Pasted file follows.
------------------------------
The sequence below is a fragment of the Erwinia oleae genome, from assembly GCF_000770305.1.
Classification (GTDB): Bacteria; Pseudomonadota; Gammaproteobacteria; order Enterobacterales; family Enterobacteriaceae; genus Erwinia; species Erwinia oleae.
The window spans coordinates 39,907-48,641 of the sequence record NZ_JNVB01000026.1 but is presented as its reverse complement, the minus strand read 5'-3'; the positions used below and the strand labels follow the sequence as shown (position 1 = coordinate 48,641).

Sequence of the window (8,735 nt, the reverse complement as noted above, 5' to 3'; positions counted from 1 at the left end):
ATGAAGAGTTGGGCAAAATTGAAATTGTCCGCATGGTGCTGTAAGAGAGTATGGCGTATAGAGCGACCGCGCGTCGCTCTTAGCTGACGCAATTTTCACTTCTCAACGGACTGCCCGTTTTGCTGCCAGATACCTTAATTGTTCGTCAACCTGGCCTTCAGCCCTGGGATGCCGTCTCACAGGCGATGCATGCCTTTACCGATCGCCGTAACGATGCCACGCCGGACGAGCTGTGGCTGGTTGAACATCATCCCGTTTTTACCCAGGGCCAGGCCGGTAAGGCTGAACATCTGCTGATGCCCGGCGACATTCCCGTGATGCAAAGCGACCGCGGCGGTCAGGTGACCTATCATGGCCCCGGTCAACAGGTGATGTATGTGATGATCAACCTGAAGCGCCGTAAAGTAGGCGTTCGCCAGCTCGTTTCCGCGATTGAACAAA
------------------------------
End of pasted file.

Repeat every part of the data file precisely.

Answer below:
The sequence below is a fragment of the Erwinia oleae genome, from assembly GCF_000770305.1.
Classification (GTDB): Bacteria; Pseudomonadota; Gammaproteobacteria; order Enterobacterales; family Enterobacteriaceae; genus Erwinia; species Erwinia oleae.
The window spans coordinates 39,907-48,641 of the sequence record NZ_JNVB01000026.1 but is presented as its reverse complement, the minus strand read 5'-3'; the positions used below and the strand labels follow the sequence as shown (position 1 = coordinate 48,641).

Sequence of the window (8,735 nt, the reverse complement as noted above, 5' to 3'; positions counted from 1 at the left end):
ATGAAGAGTTGGGCAAAATTGAAATTGTCCGCATGGTGCTGTAAGAGAGTATGGCGTATAGAGCGACCGCGCGTCGCTCTTAGCTGACGCAATTTTCACTTCTCAACGGACTGCCCGTTTTGCTGCCAGATACCTTAATTGTTCGTCAACCTGGCCTTCAGCCCTGGGATGCCGTCTCACAGGCGATGCATGCCTTTACCGATCGCCGTAACGATGCCACGCCGGACGAGCTGTGGCTGGTTGAACATCATCCCGTTTTTACCCAGGGCCAGGCCGGTAAGGCTGAACATCTGCTGATGCCCGGCGACATTCCCGTGATGCAAAGCGACCGCGGCGGTCAGGTGACCTATCATGGCCCCGGTCAACAGGTGATGTATGTGATGATCAACCTGAAGCGCCGTAAAGTAGGCGTTCGCCAGCTCGTTTCCGCGATTGAACAAA